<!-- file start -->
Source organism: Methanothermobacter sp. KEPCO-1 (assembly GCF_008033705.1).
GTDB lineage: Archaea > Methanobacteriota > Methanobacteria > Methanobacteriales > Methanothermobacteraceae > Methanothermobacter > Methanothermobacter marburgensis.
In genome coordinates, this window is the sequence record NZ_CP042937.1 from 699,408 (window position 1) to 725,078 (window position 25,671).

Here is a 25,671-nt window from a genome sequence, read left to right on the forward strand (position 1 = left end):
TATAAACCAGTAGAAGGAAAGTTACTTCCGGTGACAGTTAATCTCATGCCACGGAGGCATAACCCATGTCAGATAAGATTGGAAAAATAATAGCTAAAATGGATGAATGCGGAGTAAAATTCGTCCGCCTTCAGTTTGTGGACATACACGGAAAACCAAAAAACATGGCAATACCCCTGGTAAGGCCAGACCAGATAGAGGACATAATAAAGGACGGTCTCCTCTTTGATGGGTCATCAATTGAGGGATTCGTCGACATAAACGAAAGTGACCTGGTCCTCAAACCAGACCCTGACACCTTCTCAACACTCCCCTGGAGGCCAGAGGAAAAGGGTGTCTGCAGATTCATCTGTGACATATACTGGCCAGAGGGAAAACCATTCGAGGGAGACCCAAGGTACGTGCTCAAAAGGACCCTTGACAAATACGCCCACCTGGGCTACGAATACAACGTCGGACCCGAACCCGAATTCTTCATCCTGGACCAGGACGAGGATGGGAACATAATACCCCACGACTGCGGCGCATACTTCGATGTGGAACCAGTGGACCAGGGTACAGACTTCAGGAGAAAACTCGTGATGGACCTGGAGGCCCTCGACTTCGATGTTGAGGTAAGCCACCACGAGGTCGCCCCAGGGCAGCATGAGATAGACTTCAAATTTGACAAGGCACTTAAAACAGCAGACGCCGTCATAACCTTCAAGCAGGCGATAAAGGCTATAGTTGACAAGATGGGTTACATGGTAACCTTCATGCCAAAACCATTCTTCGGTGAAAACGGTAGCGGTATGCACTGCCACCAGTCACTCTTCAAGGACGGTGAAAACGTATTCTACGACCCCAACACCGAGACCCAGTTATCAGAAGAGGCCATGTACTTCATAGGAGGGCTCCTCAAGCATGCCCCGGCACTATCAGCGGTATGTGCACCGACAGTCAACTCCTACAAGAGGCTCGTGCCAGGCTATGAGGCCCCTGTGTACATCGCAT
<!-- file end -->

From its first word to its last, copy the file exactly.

Source organism: Methanothermobacter sp. KEPCO-1 (assembly GCF_008033705.1).
GTDB lineage: Archaea > Methanobacteriota > Methanobacteria > Methanobacteriales > Methanothermobacteraceae > Methanothermobacter > Methanothermobacter marburgensis.
In genome coordinates, this window is the sequence record NZ_CP042937.1 from 699,408 (window position 1) to 725,078 (window position 25,671).

Here is a 25,671-nt window from a genome sequence, read left to right on the forward strand (position 1 = left end):
TATAAACCAGTAGAAGGAAAGTTACTTCCGGTGACAGTTAATCTCATGCCACGGAGGCATAACCCATGTCAGATAAGATTGGAAAAATAATAGCTAAAATGGATGAATGCGGAGTAAAATTCGTCCGCCTTCAGTTTGTGGACATACACGGAAAACCAAAAAACATGGCAATACCCCTGGTAAGGCCAGACCAGATAGAGGACATAATAAAGGACGGTCTCCTCTTTGATGGGTCATCAATTGAGGGATTCGTCGACATAAACGAAAGTGACCTGGTCCTCAAACCAGACCCTGACACCTTCTCAACACTCCCCTGGAGGCCAGAGGAAAAGGGTGTCTGCAGATTCATCTGTGACATATACTGGCCAGAGGGAAAACCATTCGAGGGAGACCCAAGGTACGTGCTCAAAAGGACCCTTGACAAATACGCCCACCTGGGCTACGAATACAACGTCGGACCCGAACCCGAATTCTTCATCCTGGACCAGGACGAGGATGGGAACATAATACCCCACGACTGCGGCGCATACTTCGATGTGGAACCAGTGGACCAGGGTACAGACTTCAGGAGAAAACTCGTGATGGACCTGGAGGCCCTCGACTTCGATGTTGAGGTAAGCCACCACGAGGTCGCCCCAGGGCAGCATGAGATAGACTTCAAATTTGACAAGGCACTTAAAACAGCAGACGCCGTCATAACCTTCAAGCAGGCGATAAAGGCTATAGTTGACAAGATGGGTTACATGGTAACCTTCATGCCAAAACCATTCTTCGGTGAAAACGGTAGCGGTATGCACTGCCACCAGTCACTCTTCAAGGACGGTGAAAACGTATTCTACGACCCCAACACCGAGACCCAGTTATCAGAAGAGGCCATGTACTTCATAGGAGGGCTCCTCAAGCATGCCCCGGCACTATCAGCGGTATGTGCACCGACAGTCAACTCCTACAAGAGGCTCGTGCCAGGCTATGAGGCCCCTGTGTACATCGCAT